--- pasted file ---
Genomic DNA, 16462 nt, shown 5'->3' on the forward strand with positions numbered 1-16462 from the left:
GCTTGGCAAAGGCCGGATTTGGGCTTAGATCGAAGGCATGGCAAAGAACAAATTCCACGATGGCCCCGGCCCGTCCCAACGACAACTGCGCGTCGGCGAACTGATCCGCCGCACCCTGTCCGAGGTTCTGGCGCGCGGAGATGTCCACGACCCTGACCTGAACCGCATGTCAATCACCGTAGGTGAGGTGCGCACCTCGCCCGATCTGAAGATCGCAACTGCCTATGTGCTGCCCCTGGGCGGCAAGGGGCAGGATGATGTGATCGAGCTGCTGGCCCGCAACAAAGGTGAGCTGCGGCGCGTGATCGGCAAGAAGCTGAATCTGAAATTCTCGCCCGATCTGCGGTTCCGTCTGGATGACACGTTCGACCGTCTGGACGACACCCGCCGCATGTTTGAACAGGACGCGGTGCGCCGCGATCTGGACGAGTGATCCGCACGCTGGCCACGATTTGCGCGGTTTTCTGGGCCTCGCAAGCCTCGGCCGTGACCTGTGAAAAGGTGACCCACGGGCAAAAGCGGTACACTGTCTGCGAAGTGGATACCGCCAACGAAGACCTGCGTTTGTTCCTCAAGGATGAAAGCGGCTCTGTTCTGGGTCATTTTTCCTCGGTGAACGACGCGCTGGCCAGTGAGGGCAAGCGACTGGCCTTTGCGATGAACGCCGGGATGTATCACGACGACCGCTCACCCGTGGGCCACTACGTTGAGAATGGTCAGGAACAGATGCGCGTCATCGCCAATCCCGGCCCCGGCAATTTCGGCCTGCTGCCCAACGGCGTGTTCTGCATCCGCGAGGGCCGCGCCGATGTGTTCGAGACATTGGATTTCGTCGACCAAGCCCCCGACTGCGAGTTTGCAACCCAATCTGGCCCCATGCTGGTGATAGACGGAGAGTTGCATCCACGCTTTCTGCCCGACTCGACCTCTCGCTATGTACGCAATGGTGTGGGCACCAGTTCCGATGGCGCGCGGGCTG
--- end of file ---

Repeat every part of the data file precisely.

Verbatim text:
Genomic DNA, 16462 nt, shown 5'->3' on the forward strand with positions numbered 1-16462 from the left:
GCTTGGCAAAGGCCGGATTTGGGCTTAGATCGAAGGCATGGCAAAGAACAAATTCCACGATGGCCCCGGCCCGTCCCAACGACAACTGCGCGTCGGCGAACTGATCCGCCGCACCCTGTCCGAGGTTCTGGCGCGCGGAGATGTCCACGACCCTGACCTGAACCGCATGTCAATCACCGTAGGTGAGGTGCGCACCTCGCCCGATCTGAAGATCGCAACTGCCTATGTGCTGCCCCTGGGCGGCAAGGGGCAGGATGATGTGATCGAGCTGCTGGCCCGCAACAAAGGTGAGCTGCGGCGCGTGATCGGCAAGAAGCTGAATCTGAAATTCTCGCCCGATCTGCGGTTCCGTCTGGATGACACGTTCGACCGTCTGGACGACACCCGCCGCATGTTTGAACAGGACGCGGTGCGCCGCGATCTGGACGAGTGATCCGCACGCTGGCCACGATTTGCGCGGTTTTCTGGGCCTCGCAAGCCTCGGCCGTGACCTGTGAAAAGGTGACCCACGGGCAAAAGCGGTACACTGTCTGCGAAGTGGATACCGCCAACGAAGACCTGCGTTTGTTCCTCAAGGATGAAAGCGGCTCTGTTCTGGGTCATTTTTCCTCGGTGAACGACGCGCTGGCCAGTGAGGGCAAGCGACTGGCCTTTGCGATGAACGCCGGGATGTATCACGACGACCGCTCACCCGTGGGCCACTACGTTGAGAATGGTCAGGAACAGATGCGCGTCATCGCCAATCCCGGCCCCGGCAATTTCGGCCTGCTGCCCAACGGCGTGTTCTGCATCCGCGAGGGCCGCGCCGATGTGTTCGAGACATTGGATTTCGTCGACCAAGCCCCCGACTGCGAGTTTGCAACCCAATCTGGCCCCATGCTGGTGATAGACGGAGAGTTGCATCCACGCTTTCTGCCCGACTCGACCTCTCGCTATGTACGCAATGGTGTGGGCACCAGTTCCGATGGCGCGCGGGCTG